Photo by David Wiacek
I’ve been there, too.
Before I became a career coach, for every job offer I received back in the day, I probably got 3 or more rejections. So when a client now calls me on the verge of tears because their perfect job didn’t pan out, I enter the conversation from a place of personal experience. It helps me approach the situation with empathy--instead of spewing dry, clinical, action-oriented advice that might fall on deaf ears.
Never stop moving.
Having coached countless clients through successful interviews and salary negotiations, I can tell you one thing: while getting a job rejection sucks, the only thing to do is to keep moving forward. Sure, it can sting emotionally. It’s okay to be upset for a day or two, but don’t let it weigh you down for much longer. My happiest, most successful clients pick up the pieces and continue with their job search, fists clenched and arms swinging! Just like a shark will die if it stops moving (or so I’ve heard), job search momentum will quickly fizzle out if a client wallows in dejection for too long. It takes time to develop the job search pipeline, pursue leads, talk to your network, set up interviews, etc. You've got to get back to it as soon as you can.
Failure is normal. Expect it, then conquer it.
Some degree of failure in life—and in the job search—is inevitable. Hitting a bump in the road is perfectly natural from time to time. Even if you were the “perfect” candidate and did every little thing right, there are a million reasons why it didn’t work out. Some of the reasons might be fair (e.g. an equally experienced candidate asked for much less money, or the position was cut at the very last minute) while other reasons might get your blood boiling (the gig went to the CEO’s bratty nephew), but no one said life was fair. You can’t control the variables. Well, you can control one: your reaction.
Have some fun. Force yourself, if you have to.
After the initial shock of the rejection, do something fun. Show yourself some self-care and self-love. The job search can be a painfully drawn out process that saps your hopes and drains your energy. Whether it’s getting a long-postponed massage or checking out that new restaurant, taking a one-day class to explore a budding hobby or reading that dust-covered book, do something that will elevate your spirit.
Get out there. Just do it.
You may not be ready to re-start full-throttle all the networking and job applications right away, but going out and interacting with people is a good bet (unless you’re in a sour mood and will potentially turn people off). They say that when one door closes another one opens, and I can’t tell you how many times I’ve seen this truth in action at bars, restaurants, elevators, and various public spaces. If you’re completely miserable, stay home and don’t spread the misery virus. If you’re feeling “over the hump” you’ll find that many people are empathetic and willing to help. From my experience and that of my clients, other people are much more likely to help you if you’re hopeful, positive and open to receiving help. Even if you’re feeling desperate because money is tight, or embarrassed because all of your siblings or friends have amazing jobs, don’t worry about that for now (or, preferably, ever).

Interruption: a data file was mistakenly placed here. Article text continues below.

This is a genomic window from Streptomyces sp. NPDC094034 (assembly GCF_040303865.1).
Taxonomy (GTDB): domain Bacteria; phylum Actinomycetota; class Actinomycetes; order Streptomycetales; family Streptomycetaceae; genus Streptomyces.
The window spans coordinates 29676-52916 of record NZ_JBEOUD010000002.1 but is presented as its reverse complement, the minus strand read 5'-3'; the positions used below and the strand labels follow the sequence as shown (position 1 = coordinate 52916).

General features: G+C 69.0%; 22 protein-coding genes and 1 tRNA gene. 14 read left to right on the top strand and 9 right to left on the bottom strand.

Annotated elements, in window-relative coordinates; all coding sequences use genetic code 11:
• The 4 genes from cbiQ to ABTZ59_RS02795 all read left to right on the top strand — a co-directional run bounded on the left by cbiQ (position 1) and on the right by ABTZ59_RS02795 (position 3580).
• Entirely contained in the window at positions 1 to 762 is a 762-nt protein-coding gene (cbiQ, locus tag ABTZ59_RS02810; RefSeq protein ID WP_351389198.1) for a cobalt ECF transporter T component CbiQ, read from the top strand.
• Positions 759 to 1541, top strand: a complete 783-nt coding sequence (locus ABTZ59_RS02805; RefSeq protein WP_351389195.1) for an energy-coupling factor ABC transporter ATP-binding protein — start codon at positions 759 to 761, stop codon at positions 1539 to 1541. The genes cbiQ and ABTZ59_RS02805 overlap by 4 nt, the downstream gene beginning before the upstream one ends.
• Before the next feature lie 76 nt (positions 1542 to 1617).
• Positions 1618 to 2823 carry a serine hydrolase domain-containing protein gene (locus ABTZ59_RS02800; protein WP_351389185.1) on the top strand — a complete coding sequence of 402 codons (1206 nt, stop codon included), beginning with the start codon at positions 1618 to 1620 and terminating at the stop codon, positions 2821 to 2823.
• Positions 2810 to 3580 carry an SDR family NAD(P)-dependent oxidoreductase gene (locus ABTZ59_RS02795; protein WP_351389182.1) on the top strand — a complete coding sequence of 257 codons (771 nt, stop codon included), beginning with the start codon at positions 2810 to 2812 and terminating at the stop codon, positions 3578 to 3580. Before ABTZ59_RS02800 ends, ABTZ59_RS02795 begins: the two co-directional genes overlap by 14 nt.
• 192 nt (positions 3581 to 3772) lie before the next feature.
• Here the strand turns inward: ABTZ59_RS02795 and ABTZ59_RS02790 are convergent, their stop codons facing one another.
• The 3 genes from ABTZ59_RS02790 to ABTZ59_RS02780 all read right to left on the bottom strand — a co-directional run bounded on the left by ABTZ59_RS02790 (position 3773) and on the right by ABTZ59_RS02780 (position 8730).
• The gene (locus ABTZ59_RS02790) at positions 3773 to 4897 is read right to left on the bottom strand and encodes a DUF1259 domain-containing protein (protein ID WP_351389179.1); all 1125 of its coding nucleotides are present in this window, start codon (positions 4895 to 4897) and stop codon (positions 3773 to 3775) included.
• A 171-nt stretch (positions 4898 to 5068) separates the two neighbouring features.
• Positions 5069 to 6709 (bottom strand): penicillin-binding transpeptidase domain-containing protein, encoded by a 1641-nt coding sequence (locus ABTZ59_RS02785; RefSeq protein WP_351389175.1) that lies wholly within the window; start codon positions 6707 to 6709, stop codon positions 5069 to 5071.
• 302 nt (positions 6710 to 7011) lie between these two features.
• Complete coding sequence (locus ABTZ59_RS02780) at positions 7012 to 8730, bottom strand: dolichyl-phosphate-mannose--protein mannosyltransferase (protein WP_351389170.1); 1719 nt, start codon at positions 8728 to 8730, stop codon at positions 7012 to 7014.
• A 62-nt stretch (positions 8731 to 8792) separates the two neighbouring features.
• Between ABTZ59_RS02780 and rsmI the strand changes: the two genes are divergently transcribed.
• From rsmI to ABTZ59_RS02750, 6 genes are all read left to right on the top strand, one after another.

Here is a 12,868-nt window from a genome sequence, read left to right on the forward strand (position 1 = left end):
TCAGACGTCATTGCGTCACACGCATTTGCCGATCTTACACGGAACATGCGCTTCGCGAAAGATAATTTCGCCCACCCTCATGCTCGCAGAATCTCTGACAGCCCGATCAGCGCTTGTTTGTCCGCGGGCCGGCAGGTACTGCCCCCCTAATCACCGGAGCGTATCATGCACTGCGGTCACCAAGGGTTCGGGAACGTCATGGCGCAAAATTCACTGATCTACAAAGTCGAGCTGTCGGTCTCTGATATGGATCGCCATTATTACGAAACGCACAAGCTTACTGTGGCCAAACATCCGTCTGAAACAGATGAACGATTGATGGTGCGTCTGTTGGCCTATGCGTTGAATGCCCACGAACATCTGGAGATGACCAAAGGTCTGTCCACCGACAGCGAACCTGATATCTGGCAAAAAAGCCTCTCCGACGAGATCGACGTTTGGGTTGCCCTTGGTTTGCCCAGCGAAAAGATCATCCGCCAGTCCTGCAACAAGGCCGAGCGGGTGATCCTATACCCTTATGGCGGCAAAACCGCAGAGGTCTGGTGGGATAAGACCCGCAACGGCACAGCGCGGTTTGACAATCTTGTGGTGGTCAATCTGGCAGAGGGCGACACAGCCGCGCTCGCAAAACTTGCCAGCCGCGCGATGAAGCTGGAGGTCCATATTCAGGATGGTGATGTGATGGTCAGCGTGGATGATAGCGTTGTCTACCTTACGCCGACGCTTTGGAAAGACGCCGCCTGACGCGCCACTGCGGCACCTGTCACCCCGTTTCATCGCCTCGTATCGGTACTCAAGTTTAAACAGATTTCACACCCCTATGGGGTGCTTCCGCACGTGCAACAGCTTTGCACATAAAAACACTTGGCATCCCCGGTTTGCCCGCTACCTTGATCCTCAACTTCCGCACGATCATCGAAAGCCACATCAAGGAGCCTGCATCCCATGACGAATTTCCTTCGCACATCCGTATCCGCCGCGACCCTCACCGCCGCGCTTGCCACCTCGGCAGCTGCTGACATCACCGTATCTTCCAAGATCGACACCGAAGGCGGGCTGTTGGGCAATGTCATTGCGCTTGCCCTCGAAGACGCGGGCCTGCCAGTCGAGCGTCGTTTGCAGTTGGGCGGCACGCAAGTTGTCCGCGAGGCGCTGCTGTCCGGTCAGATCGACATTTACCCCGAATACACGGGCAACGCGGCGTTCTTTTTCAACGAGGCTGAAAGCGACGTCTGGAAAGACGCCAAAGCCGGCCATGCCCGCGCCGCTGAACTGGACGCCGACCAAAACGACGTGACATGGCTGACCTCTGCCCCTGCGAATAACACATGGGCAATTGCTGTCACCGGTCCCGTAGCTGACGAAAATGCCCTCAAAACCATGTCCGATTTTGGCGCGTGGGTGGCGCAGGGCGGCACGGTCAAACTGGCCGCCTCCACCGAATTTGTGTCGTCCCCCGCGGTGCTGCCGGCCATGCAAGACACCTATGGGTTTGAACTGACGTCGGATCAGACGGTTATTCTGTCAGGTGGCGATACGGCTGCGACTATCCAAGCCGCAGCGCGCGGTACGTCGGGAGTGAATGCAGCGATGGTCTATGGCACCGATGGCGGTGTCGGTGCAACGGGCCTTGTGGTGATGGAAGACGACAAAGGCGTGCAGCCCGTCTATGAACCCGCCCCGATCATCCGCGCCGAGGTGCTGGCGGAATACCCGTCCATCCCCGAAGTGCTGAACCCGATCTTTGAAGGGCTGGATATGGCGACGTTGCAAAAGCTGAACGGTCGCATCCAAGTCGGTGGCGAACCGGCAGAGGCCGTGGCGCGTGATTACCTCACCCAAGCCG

Reflect, analyze, improve.
Of course, it’s possible that the reason you didn’t get the job was because, despite your self-perception, you performed poorly during the interview process. Or not poorly, but just a little less optimally compared to the chosen candidate. Take some time to reevaluate your interview experience and consider areas for improvement. Did you answer behavioral questions with ease and confidence? Did you provide sufficient and concrete examples of relevant skills? Did you ask the interviewer(s) a ton of really thoughtful questions? Were you excited and professional throughout the entire experience? If you established good rapport with your interviewers, and are crafting a thank you email (if you aren't, why not?), consider asking them for one piece of feedback: what impressed them most about your candidacy, and where might you focus your energies to improve your interviewing skills for the future? You might not always get a straight answer (or any answer at all), but it might be illuminating if you do. The mark of a true professional is an ability to understand one’s own shortcomings and actually work to move beyond them.
You are not alone.
You are neither the first nor the last person to get rejected by a prospective employer. Feel free to ask your friends and colleagues how they overcame their failures in the job search. Do some online research—there are plenty of free resources. Check out the jobs that have been posted most recently while you were busy interviewing. Hire a coach to help you move past the funk and toward a successful career. Don’t waste your precious time, energy and health on feeling upset for too long. You’ll need that energy for your next interview.
Note on photo, above: My dog has taught me a lot about the job search. Don't believe me? Read about it here.
David is a career coach and copywriter. He helps professionals find more meaningful, better-paying careers; he also crafts compelling copy for small-to-medium size businesses, both for print and digital media.
Poly-creative writer, brand marketer and career coach. Bakes a mean eclair and snaps thought-provoking photos, but is best known for helping clients achieve personal and professional growth.